It's been said of magic that the hand is quicker than the eye. If you're looking in the wrong place you will be fooled.
Such is the situation for third-quarter earnings season where, according to senior earnings analyst John Butters of FactSet, we're on the cusp of what could prove to be some pretty baffling results.
As Butters explains in the attached video, things are not always as they seem when it comes to profit expectations. This is especially true on the sector level, where he says all 10 sectors have seen their growth rates lowered during the past three months, but none more than the materials sector (IYM).
Specifically, he says over the course of the quarter the collective growth outlook for materials stocks has gone from 15% in July to just 1% today, a fact that makes it much easier for companies like Alcoa (AA) to deliver in-line results. (For the record, FactSet data shows the aluminum producer and former Dow member saw its EPS estimates go from $0.10 to $0.06 in the course of a quarter.)
Butters is also raising the flag on the financial sector, which on paper is expected to deliver a market-leading 9% pop in profits. While that's nothing to sneeze at given that the full S&P 500 is pegged to grow earnings by only 3%, Butters says if the results of just two of the 81 stocks that make up the market's biggest sector are backed-out, that impressive nine-handle growth rate suddenly slumps down to a small contraction.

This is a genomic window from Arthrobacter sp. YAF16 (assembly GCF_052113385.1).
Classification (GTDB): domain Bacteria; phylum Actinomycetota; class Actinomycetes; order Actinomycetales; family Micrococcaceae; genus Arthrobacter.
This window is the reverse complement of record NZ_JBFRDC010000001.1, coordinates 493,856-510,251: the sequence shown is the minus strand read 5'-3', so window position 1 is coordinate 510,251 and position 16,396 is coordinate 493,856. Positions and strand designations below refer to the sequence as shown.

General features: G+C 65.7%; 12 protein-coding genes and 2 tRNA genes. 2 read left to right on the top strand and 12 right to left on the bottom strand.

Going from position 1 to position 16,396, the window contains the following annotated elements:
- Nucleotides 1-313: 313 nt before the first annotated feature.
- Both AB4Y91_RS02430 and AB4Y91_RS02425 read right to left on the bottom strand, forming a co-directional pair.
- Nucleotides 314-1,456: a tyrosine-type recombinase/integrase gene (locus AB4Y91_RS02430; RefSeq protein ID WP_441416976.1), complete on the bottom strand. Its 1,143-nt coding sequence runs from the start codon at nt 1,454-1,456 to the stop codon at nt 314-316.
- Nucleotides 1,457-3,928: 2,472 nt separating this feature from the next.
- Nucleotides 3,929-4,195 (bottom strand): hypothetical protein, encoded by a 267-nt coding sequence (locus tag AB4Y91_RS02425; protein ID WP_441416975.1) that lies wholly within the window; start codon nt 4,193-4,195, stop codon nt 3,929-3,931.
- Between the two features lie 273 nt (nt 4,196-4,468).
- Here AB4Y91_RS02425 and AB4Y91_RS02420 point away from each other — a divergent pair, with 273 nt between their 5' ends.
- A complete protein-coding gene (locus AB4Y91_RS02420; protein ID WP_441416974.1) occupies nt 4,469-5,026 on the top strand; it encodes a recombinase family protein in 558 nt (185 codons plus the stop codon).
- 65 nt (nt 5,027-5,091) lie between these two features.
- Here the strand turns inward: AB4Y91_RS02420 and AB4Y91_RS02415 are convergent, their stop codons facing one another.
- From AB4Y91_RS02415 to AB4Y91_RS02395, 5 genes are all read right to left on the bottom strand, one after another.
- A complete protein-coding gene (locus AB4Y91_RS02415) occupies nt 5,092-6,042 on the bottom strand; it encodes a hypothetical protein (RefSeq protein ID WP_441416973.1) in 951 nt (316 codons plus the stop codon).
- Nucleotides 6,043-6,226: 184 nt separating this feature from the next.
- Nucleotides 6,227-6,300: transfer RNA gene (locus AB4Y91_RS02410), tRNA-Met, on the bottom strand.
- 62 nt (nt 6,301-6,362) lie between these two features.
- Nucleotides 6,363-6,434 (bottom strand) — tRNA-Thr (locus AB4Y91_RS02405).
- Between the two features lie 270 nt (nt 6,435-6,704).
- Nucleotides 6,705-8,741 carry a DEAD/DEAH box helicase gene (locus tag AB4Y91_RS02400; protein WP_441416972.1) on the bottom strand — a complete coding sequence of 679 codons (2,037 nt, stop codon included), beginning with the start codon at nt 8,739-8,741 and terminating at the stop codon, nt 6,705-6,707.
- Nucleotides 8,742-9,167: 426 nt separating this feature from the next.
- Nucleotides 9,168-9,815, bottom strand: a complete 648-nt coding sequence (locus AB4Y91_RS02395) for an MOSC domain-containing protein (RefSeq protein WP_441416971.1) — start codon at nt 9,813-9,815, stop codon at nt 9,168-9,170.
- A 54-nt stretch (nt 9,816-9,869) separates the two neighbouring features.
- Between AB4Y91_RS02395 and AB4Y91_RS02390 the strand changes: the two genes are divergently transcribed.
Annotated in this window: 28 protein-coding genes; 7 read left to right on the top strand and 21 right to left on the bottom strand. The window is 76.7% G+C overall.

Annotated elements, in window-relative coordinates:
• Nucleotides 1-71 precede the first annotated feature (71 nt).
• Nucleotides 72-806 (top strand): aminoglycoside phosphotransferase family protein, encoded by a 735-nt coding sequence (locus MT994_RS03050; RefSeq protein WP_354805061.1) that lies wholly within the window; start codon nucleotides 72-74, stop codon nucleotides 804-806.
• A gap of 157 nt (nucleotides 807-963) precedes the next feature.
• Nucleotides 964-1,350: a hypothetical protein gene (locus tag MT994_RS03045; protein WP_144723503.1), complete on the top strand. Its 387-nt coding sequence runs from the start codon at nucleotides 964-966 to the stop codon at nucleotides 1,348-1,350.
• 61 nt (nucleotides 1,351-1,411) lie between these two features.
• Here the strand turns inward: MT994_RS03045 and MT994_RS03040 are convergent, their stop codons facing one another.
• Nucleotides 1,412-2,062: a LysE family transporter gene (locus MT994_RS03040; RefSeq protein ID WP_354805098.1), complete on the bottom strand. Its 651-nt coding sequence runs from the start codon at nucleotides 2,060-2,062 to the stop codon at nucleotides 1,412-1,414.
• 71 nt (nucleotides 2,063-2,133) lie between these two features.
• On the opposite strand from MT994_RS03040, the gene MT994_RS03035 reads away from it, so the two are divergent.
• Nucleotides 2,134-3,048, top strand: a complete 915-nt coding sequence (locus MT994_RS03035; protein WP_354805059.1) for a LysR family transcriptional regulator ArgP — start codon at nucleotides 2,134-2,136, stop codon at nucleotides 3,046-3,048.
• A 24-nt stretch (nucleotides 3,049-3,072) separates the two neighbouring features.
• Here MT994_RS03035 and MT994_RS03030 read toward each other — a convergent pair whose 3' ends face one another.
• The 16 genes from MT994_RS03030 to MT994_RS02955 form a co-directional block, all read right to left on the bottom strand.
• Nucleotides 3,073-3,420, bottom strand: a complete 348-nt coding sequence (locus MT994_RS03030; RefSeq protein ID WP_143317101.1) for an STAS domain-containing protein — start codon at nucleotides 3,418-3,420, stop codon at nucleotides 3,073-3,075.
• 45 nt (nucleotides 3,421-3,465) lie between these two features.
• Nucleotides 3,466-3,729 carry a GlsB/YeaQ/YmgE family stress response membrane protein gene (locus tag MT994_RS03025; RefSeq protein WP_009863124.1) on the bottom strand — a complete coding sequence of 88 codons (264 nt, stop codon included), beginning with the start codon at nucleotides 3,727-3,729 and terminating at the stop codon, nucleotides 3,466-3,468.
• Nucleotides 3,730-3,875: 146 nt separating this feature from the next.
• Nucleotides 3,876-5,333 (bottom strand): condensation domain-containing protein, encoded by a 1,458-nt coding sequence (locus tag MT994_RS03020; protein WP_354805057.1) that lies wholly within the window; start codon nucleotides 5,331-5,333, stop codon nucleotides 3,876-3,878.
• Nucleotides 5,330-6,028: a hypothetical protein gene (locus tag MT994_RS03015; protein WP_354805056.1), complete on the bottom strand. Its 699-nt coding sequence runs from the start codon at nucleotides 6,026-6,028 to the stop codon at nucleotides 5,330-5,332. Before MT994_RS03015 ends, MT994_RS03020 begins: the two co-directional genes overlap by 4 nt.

That's right. If only the hefty "growth rates" (due to easy comparisons from a year ago) of Bank of America and Morgan Stanley are excluded, financial sector earnings growth would come in at -0.4% and would also slice the full S&P 500's growth rate in half.
Butters' research shows that similar traps can be found this quarter in the energy patch, where the top two titans of the sector are pegged to show vastly different results from a year ago. Specifically, analysts see ExxonMobil's EPS slipping 9% this quarter, while its closest-sized rival Chevron is seen posting a 30% year-on-year gain.
Again, if you just back out Exxon's expected slump, the energy sector's modest 2.2% profit dip suddenly becomes a 3% gain. And the single-stock impact of Chevron is even more dramatic, because without the company's contribution to profit growth, the energy sector becomes a bit of a disaster and would slump to -8.0% .
The point of all this number crunching is not to confuse, but simply to enlighten, to warn investors of impending traps, and to illustrate that profit outlooks aren't always as they seem.
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